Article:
The CAS hosted its spring webinar for Student Central members on Predictive Analytics and Your Actuarial Career. The webinar provides information on how to leverage the data all around us in new ways. It was developed to provide an update on how to get started in predictive analytics using various steps, tools and resources.
The webinar recording is now available for viewing in the CAS Student Central Online Community.
Meghan Goldfarb, FCAS, MAAA, CPCU, CSPA, Research Manager at State Farm
Chris Gross, ACAS, MAAA, Founder of Gross Consulting
In this issue: Register for the CAS Student Central Webinar: Predictive Analytics and Your Actuarial Career! Read about CAS President Brian Brown’s visit to Ball State University, Get to know the CAS Institute, and much more!
CAS Student Central sat down with Amy Brener, director of The CAS Institute (iCAS), to get responses to some of your frequently asked questions about iCAS and the Certified Specialist in Predictive Analytics (CSPA) credential.
What is The CAS Institute?
The CAS Institute – or iCAS for short – is a subsidiary of the CAS. It was formed in 2015 to provide new specialty credentials for both actuaries and non-actuaries in the insurance industry.
What is the CSPA credential?
“CSPA” stands for Certified Specialist in Predictive Analytics. It’s the first credential being offered by The CAS Institute. The CSPA provides evidence of practical knowledge in applied predictive analytics and data science. Professionals who pursue the CSPA do not need to be actuaries.
How does the CSPA differ from actuarial credentials?
All iCAS credentials, including the CSPA, are designed for any professional seeking recognition in specialized quantitative practice areas related to traditional actuarial work, such as predictive analytics, data science and catastrophe model analytics. The credentials are intended to stand on their own for data analytics professionals, but they also serve as a complement to actuarial training for actuaries working in more technical analytics roles.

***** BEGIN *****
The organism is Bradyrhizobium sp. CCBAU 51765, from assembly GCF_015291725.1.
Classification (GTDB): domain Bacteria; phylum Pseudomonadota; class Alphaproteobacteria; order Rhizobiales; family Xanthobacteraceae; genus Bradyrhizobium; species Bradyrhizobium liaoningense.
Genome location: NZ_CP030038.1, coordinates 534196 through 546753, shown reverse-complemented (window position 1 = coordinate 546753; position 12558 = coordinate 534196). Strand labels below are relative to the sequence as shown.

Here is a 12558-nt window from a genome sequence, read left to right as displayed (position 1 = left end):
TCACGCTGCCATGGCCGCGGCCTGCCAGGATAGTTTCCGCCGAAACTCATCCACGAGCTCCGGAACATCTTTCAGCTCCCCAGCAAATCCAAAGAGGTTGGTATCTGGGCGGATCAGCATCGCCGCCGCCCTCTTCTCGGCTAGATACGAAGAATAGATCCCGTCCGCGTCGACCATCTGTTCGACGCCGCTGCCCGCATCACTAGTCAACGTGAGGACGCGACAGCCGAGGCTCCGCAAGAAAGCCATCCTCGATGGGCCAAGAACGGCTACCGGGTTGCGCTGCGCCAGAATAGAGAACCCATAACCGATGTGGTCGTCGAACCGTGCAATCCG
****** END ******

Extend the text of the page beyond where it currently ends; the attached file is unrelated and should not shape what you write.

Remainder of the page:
iCAS actually recently released a short video that outlines details about the credential, including the story behind its creation and the basic requirements. The video also features interviews with data science professionals talking about the CSPA. Details about the CSPA requirements are available on our website.
Should I, as a university student, consider pursuing and earning an iCAS credential?
iCAS programs are not designed to be “entry-level” credentials. These credentials are designed for experienced professionals already working in specialized quantitative practice areas in the insurance sector or closely related sectors such as banking, risk management and capital markets. Professional experience provides the necessary on-the-job training and applied knowledge required to become credentialed by The CAS Institute.
After obtaining experience through an industry position, iCAS credentials can help you stand out in a competitive job market by demonstrating mastery of the technical skills needed for success in a rapidly-changing field. A professional credentialing program provides benefits over graduate programs or boot camps in these complementary specialty areas because you can gain experience applying skills outside the classroom environment, which could include developing practical, real-world examples for your portfolio.
Should actuarial majors pursue iCAS credentials?
Actuarial students are not a target population for iCAS credentials, so I wouldn’t necessarily encourage actuarial majors to pursue iCAS credentials while in school. The credentialed actuary pathway is very specific and rigorous. It requires students to complete actuarial-related coursework and pass actuarial exams while gaining work experience through actuarial internships and training programs. Once you’re in a professional role and credentialed as an actuary, then you’ll get the experience and knowledge you’ll need to earn an iCAS credential.
How should I prepare to become certified by iCAS in data science and predictive analytics?
If you’re studying data science, computer science, statistics, and predictive analytics, you’ll be able to get a job in a specialized quantitative practice area upon graduation. What you’ve learned in school, coupled with on-the-job experience, will help position you to earn iCAS credentials down the road.